Contemporary ethical theory: What is meaning in life? What is a just society? We seek the best philosophical answers to these questions.
In this paper you will answer two philosophical questions. First: what does it take for action to be right or to be wrong? Second: what does it take to have meaning in one’s life?
|Teaching period||Semester 1 (On campus)|
|Domestic Tuition Fees (NZD)||$955.05|
|International Tuition Fees||Tuition Fees for international students are elsewhere on this website.|
- One PHIL paper or POLS 101 or 72 points
- PHIL 211 and PHIL 328
- Schedule C
- Arts and Music
- More information link
- Teaching staff
Course Co-ordinator and lecturer: Associate Professor Andrew Moore
- Paper Structure
One half of this paper seeks the best answer to: ‘What does it take to have meaning in one’s life?’. We first get clearer about the question itself, good methods of answering it, and this question's connections to other issues in its neighbourhood. We then examine leading philosophical answers to the question. Two-thirds of the classes are lecturer-led. The lecturer also chairs the other classes, in which half the students each give a brief work-in-progress presentation that they later develop into a research essay. The other half of PHIL228 seeks the best answer to the question: What does it take for action to be right or wrong?’. This half of the paper has the same structure as the first half does.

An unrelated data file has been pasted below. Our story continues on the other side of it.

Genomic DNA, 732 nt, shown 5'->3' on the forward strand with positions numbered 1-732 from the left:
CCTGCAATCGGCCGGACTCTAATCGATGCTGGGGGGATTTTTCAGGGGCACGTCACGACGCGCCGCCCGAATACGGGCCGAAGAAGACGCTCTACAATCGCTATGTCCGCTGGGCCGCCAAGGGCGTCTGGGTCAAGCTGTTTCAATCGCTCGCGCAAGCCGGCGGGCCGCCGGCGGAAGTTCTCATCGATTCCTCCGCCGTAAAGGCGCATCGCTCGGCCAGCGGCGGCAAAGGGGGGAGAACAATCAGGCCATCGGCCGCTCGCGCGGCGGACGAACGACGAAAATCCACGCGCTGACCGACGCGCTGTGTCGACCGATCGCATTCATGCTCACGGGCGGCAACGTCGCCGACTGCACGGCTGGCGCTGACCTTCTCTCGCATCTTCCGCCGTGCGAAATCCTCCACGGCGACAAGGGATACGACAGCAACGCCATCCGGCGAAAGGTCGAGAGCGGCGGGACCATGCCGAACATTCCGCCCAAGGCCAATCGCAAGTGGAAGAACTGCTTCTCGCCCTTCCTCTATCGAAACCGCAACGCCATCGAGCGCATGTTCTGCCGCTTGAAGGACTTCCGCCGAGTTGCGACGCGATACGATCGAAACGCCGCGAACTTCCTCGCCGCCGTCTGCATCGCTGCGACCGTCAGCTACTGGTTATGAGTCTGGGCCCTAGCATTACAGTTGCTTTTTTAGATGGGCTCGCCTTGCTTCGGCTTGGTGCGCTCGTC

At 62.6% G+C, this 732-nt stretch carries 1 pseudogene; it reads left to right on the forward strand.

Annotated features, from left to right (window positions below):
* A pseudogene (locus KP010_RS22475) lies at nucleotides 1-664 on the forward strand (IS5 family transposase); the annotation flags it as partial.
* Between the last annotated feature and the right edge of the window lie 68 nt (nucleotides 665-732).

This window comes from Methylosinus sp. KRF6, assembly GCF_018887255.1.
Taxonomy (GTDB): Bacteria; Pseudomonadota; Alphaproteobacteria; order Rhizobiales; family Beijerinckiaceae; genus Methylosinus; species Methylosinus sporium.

- Teaching Arrangements
Three one-hour classes per week, which are typically interactive seminars rather than lectures.
Thaddeus Metz, 'Meaning in Life', Oxford University Press (2013).
Mark Timmons, 'Moral Theory: An Introduction', 3rd edition, Rowman & Littlefield (2022).
- Graduate Attributes Emphasised
- Lifelong learning, Scholarship, Communication, Critical thinking, Ethics, Research,
View more information about Otago's graduate attributes.
- Learning Outcomes
The goals of the paper are:
- student understanding of basic issues about meaning in life, and what makes acts right or wrong
- student understanding and critical engagement on a promising answer to each of these issues, shown through one verbal presentation and two research essays - one on meaning in life and the other on what makes acts right or wrong
- capability to present and engage with philosophical ideas about meaning in life, and what makes acts right or wrong, shown through a short presentation; and by engaging with others' work in PHIL228